A seasonal approach can make grounds maintenance simpler for FMs, says Gareth Ihmig.
03 June 2019 | Gareth Ihmig
Grounds maintenance can be costly. Consider an unexpected bill for tree surgery after neglecting care of wooded areas or discovering that cutting back winter grounds maintenance visits hasn't produced the expected savings because of the added costs of reinstating lawns.
The pitfalls can be hard to avoid without dedicated subject matter expertise.
However, here are some seasonal tips for FMs trying to get the most from their outdoor spaces. Remember that in any given season, the work you've done in the preceding period is often the key to success.
Late spring is ideal for planting bedding plants and hanging baskets, but FMs and site managers should also develop effective KPIs to measure quality and, where needed, update the organisation's maintenance spécifications - for example, sward length of grass.
Meet with grounds maintenance teams to outline a programme of works and schedule for the season ahead but keep this going regularly to review, discuss and rectify any problems.
Also important at this time of year is updating compliance folders, including staff training records and assessments for risk and COSHH compliance.
"A wildflower meadow is visually interesting and supports pollinators"
Summer is the most intensive period of activity with grass cutting and pruning. But it's also a good time to evaluate potential site improvements as you can best assess a site and understand what changes could add the most value to end users or the client.
Seek opportunities for multifunctional improvements, such as aesthetic changes that also encourage wildlife. A wildflower meadow, for example, is visually interesting and supports pollinators. A feature of this sort improves the site's environmental impact and saves money too, with reduced area of lawn for mowing.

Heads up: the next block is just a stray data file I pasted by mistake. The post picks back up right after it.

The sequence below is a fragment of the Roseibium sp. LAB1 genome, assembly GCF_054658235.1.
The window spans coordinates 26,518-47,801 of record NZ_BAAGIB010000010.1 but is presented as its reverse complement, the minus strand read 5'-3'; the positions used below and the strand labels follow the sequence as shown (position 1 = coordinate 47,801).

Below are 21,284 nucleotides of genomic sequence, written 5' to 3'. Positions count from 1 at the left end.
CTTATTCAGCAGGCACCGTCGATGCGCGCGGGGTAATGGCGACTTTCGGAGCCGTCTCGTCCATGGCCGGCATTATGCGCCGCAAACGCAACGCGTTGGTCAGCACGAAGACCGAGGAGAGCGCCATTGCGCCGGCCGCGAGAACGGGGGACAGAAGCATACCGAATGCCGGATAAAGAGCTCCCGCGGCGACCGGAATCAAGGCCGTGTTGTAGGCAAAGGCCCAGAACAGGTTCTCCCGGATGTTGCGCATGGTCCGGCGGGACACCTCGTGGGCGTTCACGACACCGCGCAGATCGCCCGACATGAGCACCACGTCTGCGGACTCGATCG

Regularly check KPIs and review strategies to stay in budget such as agreeing to maintain sward length of lawns at 60 millimetres rather than 50mm to reduce visit frequency. Manage risk by checking for invasive species such as Japanese knotweed or giant hogweed.
Schedule site improvement works such as planting and arboriculture activity as well as any tree surgery to keep wooded areas healthy and safe.
This is also a good time for a comprehensive review of landscape assets and management and maintenance plans. A subject matter expert can add value at this time by advising on improvements and developing a set of output specifications aligned to key objectives, such as environmental or well-being objectives, rather than just frequency of visits.
Consultation with an expert can also identify opportunities to change the landscape to replace trees or shrubs with species that require lower maintenance.
Autumn is ideal for reviewing and releasing PQQ and tender documentation for tendering during the quieter winter period.
Many try to cut costs by reducing maintenance during the winter but it is during the coldest months that lawns can be treated to grow healthily and moss-free during the summer.
During winter, grounds maintenance teams should focus on conditioning the grounds to get a head start for spring.
Collect leaves and debris because decaying leaves on lawns or hard-standings can form a substrate that allows weeds to germinate. Additional weed control and chemical treatments during the summer growing season are unwanted and costly.
Health and safety is also a concern as reduced grounds maintenance can lead to more tripping hazards or dead wood on trees.
Take a joined-up approach to outdoor FM with regard to winter gritting. Grounds maintenance teams should use the weeks when snow and ice clearance is a priority to monitor grounds maintenance requirements that arise. They should also undertake gritting operations in a way that won't harm landscapes, so salt must not damage green areas that will later need restoration.
Gareth Ihmig is director at GRITIT